As one of my sections bit the dust and I took a hit on my force moral I got one last hurrah when I removed one of his right flank sections as they sought to outflank me.   Unfortunately it wasn’t enough to bring his force moral down far enough to impact his command dice.

The end arrived when he took out my armoured car which exploded killing one of my senior leaders near by.  With that one shot my platoons moral collapsed and glenn took the game.

It was a great game with the extra command die on Glenn’s side proving to be a very effective mechanism to reflect the different sides troop quality.  It meant that he was more likely to get follow on phases as well as increase his Chain of Command Dice which whilst not total game changers did have an interesting impact on the game.

My Americans did very well, and if a couple of the Force Moral tests had been slightly better for me against the Germans it would likely have been a very different game.

Again, another game to recommend the rules though I am still a bit reluctant to to agree that all of the force lists are balanced, or that the incremental unit points reflect real game balance.  It is this aspect which we will likely ‘tweek’ between us. (I still cannot understand the value of unmanned half tracks).


The Gurkha Museum

Along with my recent visit to the Royal Green Jacket Museum I also got the opportunity to explore the Gurkha Museum which is located at the same site just around the corner.

As I mentioned before this is a great site to visit as it has 5 military museums all located within half a mile of each other with easy parking and a small cafe near by.

The Gurkha Museum is a fantastic resource for researching details about these interesting troops.

There are a lot of small dioramas and vignettes from the Gurkha military history as well as an array of full sized mannequins in uniforms from throughout.

Incident during Indian Mutiny – Delhi 18572014-10-02 11.14.35

Assault on Delhi 1857

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A Close up of the assault on the Gates2014-10-02 14.14.54

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Mannequins between protagonists during the Mutiny 1857/82014-10-02 10.58.49

I believe this was a diorama of the Chin attacking somewhere on the Northwest Frontier (but happy to be corrected)2014-10-02 12.04.10

There is a great shop which has a selection of books as well as an excellent series of amateur pamphlets which have some fantastic information on some more obscure campaigns – well worth having a look through.  If they aren’t immediately visible on the shelves do ask one of the staff who will probably be able to find extras behind the counter.

For further details check out their website;

The Royal Green Jackets Museum

I took a day out lat last year and visited the Royal Green Jacket Museum in Winchester.  The Museum is situated in the old depot for the Regiment along with 4 other regimental museums and makes an excellent day (or two days) out.

Unfortunately for me significant elements of the museum were closed last the time as it is being refurbished for the Waterloo anniversary, but the ticket does give you free visits back within a year, so I’ll be heading back after the 25th March when the refurbished parts re-open.

Of particular note for the Napoleonic buffs (and those who just like lots of toy soldiers) they have a fabulous Waterloo diorama which is part of the refurbishment program.  Here’s a sneak little picture to whet your appetite, but please appreciate that this is fairly poor picture and doesn’t do it any justice.  Diorama is 24.5 square metres in size and isn’t all captured in this photo.  Visit their site to find out more about the restoration of this large diorama.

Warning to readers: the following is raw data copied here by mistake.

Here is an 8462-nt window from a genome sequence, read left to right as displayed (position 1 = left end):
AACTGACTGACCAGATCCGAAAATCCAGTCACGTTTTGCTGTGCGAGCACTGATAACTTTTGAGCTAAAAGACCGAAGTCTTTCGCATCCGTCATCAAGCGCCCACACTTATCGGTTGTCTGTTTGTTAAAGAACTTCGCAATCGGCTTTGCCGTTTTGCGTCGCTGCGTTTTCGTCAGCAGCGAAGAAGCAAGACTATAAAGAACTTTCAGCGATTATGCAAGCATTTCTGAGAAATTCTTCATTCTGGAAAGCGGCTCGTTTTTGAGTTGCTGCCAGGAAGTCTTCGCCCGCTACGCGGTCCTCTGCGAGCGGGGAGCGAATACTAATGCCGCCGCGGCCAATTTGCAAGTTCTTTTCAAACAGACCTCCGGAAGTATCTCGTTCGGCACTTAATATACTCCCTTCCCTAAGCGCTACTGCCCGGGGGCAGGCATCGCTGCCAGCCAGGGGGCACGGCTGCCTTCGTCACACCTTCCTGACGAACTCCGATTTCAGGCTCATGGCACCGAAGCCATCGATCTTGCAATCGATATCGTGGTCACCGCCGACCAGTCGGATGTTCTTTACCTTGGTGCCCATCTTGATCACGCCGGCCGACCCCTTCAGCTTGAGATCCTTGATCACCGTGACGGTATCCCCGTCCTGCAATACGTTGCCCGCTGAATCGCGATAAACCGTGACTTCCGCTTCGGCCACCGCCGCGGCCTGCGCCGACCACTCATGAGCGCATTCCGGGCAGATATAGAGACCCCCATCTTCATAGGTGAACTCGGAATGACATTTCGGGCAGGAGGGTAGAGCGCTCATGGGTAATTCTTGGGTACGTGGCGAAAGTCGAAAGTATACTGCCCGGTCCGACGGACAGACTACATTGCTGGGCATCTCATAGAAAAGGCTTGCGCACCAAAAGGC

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I recommend visiting the museum as it includes the history of the three main regiments which went onto form the Green Jackets, from their formations, through to the various campaigns which they were involved in.  So if you are interested in the

  • The Oxfordshire and Buckinghamshire Light Infantry
  • The King’s Royal Rifle Corps
  • The Rifle Brigade

this is a great place to start.  If you are looking to do research on these regiments then you should approach the Museum for help.  Taken from their website . . “The Museum also has a substantial collection of archival material – letters, diaries, maps, documents and photographs – which may be viewed by appointment. Museum personnel are sometimes able to undertake research on behalf of those unable to visit.”

If you’d like to find out more or even visit then check out their website for more information.  The staff their are very friendly,and some are incredibly knowledgeable about their regimental history.  There is also a shop where you can stock up on books and memorabilia.


Some WW2 Scenario Links

I mentioned previously that I’d found some useful sources for WW2 scenarios so I thought I’d post them up.

The Miniatures Page has a whole host of scenario links over multiple pages;

There are a useful mix on the Fire and Fury website split by theatre;

On Sgt. Perry’s Heros blog site he has some great one page scenarios designed fro Bolt Action.

More Chain Action Rules Fusion

Following the interesting fusion game of Chain of Command and Bolt Action Phil and I had a short chat about where to take it for the next instalment.

Orders & Initiative. We both liked using the Bolt Action dice from the bag initiative mechanism with the addition of the 2 extra End of Turn dice (must ensure that the extra 2 dice have the same size and feel as the Bolt Action dice…).  The turn would end as soon as the second non-player dice had been revealed and all dice returned to the bag to start the next turn.  This did force some prioritisation of ‘command emphasis’ since there was no longer the luxury of knowing that every unit would get a turn.